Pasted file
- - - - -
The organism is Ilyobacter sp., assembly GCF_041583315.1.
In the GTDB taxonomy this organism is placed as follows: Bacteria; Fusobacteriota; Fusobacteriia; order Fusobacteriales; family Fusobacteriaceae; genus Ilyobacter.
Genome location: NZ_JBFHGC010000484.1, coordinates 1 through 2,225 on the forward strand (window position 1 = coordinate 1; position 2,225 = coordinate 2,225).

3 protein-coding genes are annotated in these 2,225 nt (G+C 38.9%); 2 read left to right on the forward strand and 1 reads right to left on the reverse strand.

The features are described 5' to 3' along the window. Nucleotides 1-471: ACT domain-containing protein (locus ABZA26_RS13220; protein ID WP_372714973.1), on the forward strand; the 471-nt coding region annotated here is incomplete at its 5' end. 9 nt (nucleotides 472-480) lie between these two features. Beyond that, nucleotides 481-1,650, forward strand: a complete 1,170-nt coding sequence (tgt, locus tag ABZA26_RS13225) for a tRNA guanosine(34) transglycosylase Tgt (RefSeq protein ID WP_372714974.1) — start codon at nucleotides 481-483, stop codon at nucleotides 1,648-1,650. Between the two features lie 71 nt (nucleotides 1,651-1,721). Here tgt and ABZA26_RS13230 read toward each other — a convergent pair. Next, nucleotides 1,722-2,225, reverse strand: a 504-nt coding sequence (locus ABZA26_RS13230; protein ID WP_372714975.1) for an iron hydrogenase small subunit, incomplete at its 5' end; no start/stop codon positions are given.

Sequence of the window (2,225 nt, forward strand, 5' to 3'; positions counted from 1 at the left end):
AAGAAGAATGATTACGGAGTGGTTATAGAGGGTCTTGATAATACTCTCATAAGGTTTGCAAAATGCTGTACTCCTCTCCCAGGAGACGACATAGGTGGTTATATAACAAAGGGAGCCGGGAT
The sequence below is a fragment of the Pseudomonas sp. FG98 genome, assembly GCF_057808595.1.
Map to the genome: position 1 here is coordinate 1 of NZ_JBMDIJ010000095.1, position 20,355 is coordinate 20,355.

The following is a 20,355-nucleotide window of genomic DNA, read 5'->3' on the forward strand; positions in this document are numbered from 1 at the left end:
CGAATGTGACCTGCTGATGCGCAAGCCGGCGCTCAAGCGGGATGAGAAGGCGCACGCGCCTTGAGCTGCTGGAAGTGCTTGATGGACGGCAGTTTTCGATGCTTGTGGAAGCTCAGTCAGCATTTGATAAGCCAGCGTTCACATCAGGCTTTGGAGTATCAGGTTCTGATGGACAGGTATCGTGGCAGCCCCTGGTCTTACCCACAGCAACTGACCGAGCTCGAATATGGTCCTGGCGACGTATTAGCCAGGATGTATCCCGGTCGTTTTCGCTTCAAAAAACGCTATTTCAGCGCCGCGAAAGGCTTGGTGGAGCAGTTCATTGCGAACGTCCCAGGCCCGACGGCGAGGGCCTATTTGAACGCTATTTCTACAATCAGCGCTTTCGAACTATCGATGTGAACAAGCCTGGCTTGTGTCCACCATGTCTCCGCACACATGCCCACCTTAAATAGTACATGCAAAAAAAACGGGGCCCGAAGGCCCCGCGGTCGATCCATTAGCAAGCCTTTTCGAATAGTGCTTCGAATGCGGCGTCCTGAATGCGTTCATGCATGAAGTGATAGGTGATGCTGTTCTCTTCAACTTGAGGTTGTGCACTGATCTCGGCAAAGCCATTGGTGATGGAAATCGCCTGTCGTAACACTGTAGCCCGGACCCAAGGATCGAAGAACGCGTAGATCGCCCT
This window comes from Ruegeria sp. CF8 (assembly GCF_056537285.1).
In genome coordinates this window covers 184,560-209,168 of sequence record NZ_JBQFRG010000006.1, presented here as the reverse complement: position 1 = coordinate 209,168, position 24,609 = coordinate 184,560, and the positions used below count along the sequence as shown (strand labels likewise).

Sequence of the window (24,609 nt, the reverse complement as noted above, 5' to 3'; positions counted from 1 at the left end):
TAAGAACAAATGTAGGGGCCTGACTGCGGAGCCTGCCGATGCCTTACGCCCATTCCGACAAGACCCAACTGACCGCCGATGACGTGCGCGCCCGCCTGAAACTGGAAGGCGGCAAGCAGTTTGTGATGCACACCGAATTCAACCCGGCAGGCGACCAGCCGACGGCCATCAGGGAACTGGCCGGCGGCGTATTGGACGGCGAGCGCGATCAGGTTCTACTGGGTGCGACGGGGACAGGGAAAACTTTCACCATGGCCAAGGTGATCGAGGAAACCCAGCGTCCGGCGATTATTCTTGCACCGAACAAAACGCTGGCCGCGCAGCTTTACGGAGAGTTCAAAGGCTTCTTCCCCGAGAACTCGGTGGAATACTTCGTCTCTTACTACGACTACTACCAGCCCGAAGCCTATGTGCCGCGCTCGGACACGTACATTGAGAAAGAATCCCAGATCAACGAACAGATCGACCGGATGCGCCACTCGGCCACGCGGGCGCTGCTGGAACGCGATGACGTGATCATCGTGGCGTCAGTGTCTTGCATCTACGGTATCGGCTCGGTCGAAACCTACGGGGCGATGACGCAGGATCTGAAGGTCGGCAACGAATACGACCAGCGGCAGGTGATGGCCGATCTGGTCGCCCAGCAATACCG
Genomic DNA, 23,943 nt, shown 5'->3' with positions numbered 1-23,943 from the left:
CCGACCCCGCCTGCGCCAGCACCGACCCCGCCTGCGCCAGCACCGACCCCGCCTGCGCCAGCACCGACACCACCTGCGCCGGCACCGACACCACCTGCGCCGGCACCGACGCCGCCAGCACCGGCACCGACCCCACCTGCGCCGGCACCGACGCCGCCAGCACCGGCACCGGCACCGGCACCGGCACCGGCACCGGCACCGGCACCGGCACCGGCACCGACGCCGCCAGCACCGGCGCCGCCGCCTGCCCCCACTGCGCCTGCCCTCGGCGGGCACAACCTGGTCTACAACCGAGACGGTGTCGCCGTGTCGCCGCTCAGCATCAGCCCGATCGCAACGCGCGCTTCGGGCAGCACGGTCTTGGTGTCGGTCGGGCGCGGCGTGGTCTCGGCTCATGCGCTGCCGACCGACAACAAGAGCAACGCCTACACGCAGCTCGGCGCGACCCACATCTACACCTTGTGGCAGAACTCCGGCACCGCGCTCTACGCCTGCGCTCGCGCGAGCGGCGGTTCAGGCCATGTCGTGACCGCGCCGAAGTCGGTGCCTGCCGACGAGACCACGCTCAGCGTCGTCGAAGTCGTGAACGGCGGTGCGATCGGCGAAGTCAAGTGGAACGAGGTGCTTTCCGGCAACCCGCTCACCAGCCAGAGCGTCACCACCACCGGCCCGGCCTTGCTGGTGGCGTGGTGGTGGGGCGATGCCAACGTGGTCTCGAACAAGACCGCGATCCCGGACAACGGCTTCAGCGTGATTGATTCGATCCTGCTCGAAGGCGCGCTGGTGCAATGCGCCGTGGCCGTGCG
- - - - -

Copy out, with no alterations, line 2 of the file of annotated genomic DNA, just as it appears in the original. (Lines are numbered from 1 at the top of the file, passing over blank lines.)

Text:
In the GTDB taxonomy this organism is placed as follows: Bacteria; Fusobacteriota; Fusobacteriia; order Fusobacteriales; family Fusobacteriaceae; genus Ilyobacter.